The firing squad enjoying a beverage after the kiln was done. From top left: Sam Thompson, Me, Mark Hewitt, Dustin Fowler, Adrian King. Bottom row from left: John Svara, Evan Weiss and Stillman Browning-Howe.

Stoking the very back of the kiln; heavy reduction going on!


You can just see some fat bellies here.


During the cool down the color of the pots goes from bright orange to red.
In the time it's taken me to post this, we have been through the grueling week of waiting to crack her open and have now unloaded. The results were excellent and many of our experimental glazes came out very nicely. Soon I will post with pics of the pots!

Springtime Kiln Loading. Hewitt Pottery 2016.

Spring has sprung here in the South. We had our last freeze of the year last week (fingers crossed) and the trees are starting to bloom again. Great waves of pollen are falling all around usits like orange snow on your car windscreen. I've never been anywhere with so much pollen. The ants and flies seem to have noticed the warm weather and are flooding back into our house. We put up the first sticky fly tape of the year and Jasper (one of our cats) managed to tear one down and get himself tangled up in it last night. The point of this tape is that it's so sticky that flies land on it, get stuck, and die: it's extremely nasty stuff. So we had to take him to the vet for a haircut.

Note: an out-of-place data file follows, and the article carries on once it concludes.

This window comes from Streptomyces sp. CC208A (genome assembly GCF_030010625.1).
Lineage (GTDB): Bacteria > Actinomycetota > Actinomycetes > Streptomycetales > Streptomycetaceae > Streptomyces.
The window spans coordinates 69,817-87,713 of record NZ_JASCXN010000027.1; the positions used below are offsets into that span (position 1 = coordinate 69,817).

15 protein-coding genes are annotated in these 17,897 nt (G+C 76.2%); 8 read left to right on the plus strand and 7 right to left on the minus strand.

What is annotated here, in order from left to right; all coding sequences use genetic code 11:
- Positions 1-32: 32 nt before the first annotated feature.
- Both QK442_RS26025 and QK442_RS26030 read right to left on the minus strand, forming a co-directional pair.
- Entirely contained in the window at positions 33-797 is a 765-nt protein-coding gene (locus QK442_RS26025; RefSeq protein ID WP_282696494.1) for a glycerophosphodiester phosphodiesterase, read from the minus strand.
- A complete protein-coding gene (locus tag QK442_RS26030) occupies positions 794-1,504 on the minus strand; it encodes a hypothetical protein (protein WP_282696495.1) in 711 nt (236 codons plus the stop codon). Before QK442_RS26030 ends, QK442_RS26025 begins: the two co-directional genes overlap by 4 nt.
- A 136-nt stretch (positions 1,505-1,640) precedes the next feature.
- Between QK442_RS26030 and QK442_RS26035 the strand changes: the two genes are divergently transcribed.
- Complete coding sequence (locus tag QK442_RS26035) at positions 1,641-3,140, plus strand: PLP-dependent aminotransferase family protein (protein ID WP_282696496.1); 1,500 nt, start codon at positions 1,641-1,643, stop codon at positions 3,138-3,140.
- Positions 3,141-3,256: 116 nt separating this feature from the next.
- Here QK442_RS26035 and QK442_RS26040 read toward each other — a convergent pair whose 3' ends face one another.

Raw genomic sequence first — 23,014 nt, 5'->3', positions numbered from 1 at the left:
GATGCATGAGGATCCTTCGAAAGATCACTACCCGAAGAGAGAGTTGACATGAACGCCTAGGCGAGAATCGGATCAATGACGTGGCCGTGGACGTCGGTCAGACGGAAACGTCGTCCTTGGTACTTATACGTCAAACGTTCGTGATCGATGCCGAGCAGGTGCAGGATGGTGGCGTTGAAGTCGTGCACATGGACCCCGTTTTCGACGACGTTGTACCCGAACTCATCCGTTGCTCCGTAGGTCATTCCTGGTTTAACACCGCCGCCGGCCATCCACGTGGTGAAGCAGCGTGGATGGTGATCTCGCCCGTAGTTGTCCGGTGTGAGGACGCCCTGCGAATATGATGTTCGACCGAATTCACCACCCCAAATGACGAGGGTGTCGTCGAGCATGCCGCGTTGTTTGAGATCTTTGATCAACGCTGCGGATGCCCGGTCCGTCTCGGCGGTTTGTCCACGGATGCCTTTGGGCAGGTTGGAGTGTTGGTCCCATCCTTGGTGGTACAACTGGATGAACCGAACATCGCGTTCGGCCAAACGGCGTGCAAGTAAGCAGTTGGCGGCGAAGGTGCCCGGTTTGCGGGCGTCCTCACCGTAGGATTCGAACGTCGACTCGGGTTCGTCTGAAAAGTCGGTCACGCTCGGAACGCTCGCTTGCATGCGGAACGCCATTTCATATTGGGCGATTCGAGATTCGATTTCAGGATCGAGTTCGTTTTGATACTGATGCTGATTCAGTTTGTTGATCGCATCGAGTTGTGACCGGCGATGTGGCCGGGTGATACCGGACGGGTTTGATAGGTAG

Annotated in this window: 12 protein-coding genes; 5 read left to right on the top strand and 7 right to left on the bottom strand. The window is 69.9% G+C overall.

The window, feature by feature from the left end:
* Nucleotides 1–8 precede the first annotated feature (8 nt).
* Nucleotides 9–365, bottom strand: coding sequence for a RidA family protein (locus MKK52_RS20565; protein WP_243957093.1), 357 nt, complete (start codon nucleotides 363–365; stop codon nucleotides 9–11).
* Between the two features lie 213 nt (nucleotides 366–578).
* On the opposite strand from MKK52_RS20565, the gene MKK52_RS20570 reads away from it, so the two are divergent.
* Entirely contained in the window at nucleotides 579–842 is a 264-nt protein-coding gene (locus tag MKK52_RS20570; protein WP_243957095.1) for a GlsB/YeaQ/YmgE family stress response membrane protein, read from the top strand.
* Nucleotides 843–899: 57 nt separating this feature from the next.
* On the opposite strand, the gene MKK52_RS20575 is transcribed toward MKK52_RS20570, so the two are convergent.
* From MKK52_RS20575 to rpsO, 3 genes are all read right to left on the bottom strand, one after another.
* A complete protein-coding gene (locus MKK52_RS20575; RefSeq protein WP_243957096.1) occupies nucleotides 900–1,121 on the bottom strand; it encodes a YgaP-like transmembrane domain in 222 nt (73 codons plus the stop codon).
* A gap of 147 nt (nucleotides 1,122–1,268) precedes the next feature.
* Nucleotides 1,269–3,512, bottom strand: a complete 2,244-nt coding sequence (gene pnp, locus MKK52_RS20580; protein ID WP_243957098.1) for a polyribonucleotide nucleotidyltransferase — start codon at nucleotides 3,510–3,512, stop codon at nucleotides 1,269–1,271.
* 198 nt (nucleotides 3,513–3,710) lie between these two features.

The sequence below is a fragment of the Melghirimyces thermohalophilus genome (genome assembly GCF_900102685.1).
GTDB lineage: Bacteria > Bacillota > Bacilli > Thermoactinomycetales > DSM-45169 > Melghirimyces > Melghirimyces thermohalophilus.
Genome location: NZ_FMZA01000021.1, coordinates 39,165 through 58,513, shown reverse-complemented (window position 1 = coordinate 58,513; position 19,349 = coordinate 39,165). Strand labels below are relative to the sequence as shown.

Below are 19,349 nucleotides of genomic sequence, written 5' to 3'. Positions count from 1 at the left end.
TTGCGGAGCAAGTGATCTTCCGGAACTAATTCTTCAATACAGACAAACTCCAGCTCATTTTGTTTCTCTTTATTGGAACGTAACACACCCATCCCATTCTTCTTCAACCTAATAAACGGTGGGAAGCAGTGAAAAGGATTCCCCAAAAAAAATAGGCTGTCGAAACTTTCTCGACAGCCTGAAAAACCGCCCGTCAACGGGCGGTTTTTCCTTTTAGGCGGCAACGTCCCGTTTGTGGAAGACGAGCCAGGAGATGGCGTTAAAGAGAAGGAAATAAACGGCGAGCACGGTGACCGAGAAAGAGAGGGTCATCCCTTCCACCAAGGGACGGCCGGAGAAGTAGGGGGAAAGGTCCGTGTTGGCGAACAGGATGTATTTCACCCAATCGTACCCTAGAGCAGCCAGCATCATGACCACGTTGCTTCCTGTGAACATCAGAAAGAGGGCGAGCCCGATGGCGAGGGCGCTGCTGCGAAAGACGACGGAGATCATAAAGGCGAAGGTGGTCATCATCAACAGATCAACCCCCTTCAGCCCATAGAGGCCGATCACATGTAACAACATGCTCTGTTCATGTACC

But enough of our springtime woes; I have lots of pictures to put up of our recent kiln loading. This week we are firing Mark's new kiln (built in 2009). It is the 11th time: the firings are stamped alphabetically so we're up to firing 'Kay.' We had a lot of bisque-ware to glaze due to all the experimental glazes we have formulated, so glazing took us a few days, but then the loading went pretty fast. Having an extra pair of hands has really helped. Stillman Browning-Howe has been working with us for the last few months, mostly laboring, as he will replace Adrian as a full-on apprentice when he leaves in a few weeks. So it's been like having three apprentices rather than two. He has helped a great deal with all of the laborious tasks needed to get ready to fire, like cutting wood, grinding kiln shelves, moving wood, mixing clamming, and rolling wads.

We stacked the kiln quicker than anticipated so now have extra time to fire. I am on the night shift tonight which will be a pretty slow easy rise in temp, then we'll take turns tomorrow bringing it up to top temp by midnight. Saturday is when we really fire it off and work the temperature back through the second and third chambers. Here are some loading snaps:

Mark-ware

Fat jars and two part vases

More of Mark's pots

Some of our glazes

One of Adrian's platters. Love this decoration.

Some of my casserole dishes. I was pretty pleased with how these took shape and am excited to see them fired.

Casserole from above

Adrian-ware

All lined up and ready to go

The kiln. Expectant.

First row of shelves in the back chamber

We raise them off the floor to allow for ash and ember build up

Cones! These bend at specific temperatures to show you how the firing is going. We fire to cone 12 which is over 2400 degrees F.

Mark's pots ready for wadding

What next?

Starting the back stack. This is much more awkward.

Back chamber of the kiln done. The path down the middle is for stoking thin strips of wood.

This is where Adrian and I spent several days glazing all of our pots.

Stillman; master wad and coil roller!

Mark and Adrian carrying precious cargo.

Big ribbon pot by Mark Hewitt.

Stillman squeezing through a tiny gap to help pull the last big pot into the kiln.